SciELO - Scientific Electronic Library Online

 
vol.28 issue6Maternal behavior and experience, care access, and agency as determinants of child diarrhea in BoliviaLocal governance in the decentralized health care system in Brazil author indexsubject indexarticles search
Home Page  

Revista Panamericana de Salud Pública

Print version ISSN 1020-4989

Abstract

RODRIGUEZ-SALDANA, Joel et al. Quality of previous diabetes care among patients receiving services at ophthalmology hospitals in Mexico. Rev Panam Salud Publica [online]. 2010, vol.28, n.6, pp. 440-445. ISSN 1020-4989.  http://dx.doi.org/10.1590/S1020-49892010001200005.

OBJECTIVE: To survey a large sample of type 2 diabetes mellitus (T2DM) patients in Mexico City to determine if patient experience, access to basic services, treatment, and outcomes differed between those with social security coverage and those without. METHODS: From 2001-2007 a total of 1 000 individuals with T2DM were surveyed in outpatient clinics of the three largest public ophthalmology hospitals in Mexico City. Patients reported information about their health status and receipt of basic diabetes services, such as laboratory glycemic monitoring and diabetes education. Rates were compared between those with (n = 461) and without (n = 539) social security. RESULTS: Almost half of the patients (46%) in these public facilities were social security patients that were unable to access other services and had to pay out-of-pocket for care. Half of respondents were originally identified as potentially diabetic based on symptom complaints (51%), including 11% with visual impairment. Most patients (87.9%) reported that their glycemic level was being monitored exclusively via fasting blood glucose testing or random capillary blood glucose tests; only 5.3% reported ever having a glycated hemoglobin test. While nearly all respondents reported an individual physician encounter ever, only 39% reported ever receiving nutrition counseling and only 21% reported attending one or more sessions of diabetes education in their lifetime. Processes of care and outcomes were no different in patients with and those without social security coverage. CONCLUSIONS: In Mexico, the quality of diabetes care is poor. Despite receiving social security, many patients still have to pay out-of-pocket to access needed care. Without policy changes that address these barriers to comprehensive diabetes management, scientific achievements in diagnosis and pharmacotherapy will have limited impact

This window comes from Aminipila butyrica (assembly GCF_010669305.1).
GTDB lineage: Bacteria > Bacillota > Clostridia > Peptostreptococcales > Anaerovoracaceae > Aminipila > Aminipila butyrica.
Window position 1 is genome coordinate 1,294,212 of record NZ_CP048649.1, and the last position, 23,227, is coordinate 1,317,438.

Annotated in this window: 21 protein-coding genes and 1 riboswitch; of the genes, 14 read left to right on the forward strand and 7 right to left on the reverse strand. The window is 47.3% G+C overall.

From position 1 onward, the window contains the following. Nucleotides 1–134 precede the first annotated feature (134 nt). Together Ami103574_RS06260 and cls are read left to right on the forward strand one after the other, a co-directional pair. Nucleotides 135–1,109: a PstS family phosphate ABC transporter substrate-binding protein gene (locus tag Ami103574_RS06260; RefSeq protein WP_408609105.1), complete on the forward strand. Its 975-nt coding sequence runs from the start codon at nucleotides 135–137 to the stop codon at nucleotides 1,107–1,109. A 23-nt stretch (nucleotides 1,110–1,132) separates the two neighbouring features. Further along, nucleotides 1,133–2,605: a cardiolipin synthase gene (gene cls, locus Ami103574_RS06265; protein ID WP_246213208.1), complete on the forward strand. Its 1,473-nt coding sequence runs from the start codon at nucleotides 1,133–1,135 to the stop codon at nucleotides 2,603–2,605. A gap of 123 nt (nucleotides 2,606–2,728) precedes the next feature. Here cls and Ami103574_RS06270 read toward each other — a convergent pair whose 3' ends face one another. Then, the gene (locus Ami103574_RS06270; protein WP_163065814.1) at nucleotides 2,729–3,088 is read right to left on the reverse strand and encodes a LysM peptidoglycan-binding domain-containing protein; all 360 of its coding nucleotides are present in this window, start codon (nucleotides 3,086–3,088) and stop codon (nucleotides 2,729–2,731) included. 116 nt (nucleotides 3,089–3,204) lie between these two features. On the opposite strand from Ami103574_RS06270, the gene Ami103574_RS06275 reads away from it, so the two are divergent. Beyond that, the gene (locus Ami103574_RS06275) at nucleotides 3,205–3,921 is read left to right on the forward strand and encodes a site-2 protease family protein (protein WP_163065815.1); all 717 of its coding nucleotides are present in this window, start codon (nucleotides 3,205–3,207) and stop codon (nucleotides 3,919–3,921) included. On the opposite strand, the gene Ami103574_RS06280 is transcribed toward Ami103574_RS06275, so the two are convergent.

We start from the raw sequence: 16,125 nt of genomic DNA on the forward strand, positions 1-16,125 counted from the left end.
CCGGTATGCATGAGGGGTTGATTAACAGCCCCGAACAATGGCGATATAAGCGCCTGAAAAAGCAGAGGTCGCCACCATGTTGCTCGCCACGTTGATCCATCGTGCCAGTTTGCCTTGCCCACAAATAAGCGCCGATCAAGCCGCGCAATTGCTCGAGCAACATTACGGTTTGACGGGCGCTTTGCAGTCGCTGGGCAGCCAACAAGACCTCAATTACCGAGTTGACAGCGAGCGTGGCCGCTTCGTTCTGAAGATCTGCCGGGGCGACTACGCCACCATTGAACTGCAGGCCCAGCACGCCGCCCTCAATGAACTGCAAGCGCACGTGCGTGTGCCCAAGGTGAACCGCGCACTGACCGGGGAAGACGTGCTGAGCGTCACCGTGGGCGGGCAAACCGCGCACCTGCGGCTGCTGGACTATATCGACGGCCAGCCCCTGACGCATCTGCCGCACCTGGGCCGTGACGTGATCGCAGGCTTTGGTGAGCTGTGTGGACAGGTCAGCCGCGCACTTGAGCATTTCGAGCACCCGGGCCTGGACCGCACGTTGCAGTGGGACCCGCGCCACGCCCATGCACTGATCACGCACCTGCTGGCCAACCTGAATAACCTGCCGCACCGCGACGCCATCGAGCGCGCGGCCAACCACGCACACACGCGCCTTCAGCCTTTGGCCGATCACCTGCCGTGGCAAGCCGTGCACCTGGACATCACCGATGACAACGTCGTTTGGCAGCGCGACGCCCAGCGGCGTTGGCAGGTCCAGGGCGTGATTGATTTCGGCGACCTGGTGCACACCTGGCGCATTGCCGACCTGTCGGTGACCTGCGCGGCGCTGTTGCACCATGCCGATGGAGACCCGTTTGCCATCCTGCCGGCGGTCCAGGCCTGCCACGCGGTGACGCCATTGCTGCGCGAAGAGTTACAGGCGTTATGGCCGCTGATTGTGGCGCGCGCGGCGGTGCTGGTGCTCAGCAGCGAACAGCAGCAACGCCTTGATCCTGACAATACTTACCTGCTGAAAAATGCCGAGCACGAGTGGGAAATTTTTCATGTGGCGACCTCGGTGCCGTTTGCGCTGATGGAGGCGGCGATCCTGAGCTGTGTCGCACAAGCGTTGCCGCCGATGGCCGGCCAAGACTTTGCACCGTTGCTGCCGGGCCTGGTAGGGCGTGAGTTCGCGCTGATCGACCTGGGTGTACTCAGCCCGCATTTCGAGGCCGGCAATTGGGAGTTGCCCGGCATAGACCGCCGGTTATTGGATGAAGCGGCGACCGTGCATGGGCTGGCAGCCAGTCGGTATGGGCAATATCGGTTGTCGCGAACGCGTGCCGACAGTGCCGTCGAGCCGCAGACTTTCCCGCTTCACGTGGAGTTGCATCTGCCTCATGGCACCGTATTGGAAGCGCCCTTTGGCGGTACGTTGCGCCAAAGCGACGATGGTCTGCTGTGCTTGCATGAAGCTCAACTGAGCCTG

Keywords : Diabetes mellitus, type 2; diabetes complications; diabetic retinopathy; quality of health care; Mexico.

        · abstract in Spanish     · text in English     · pdf in English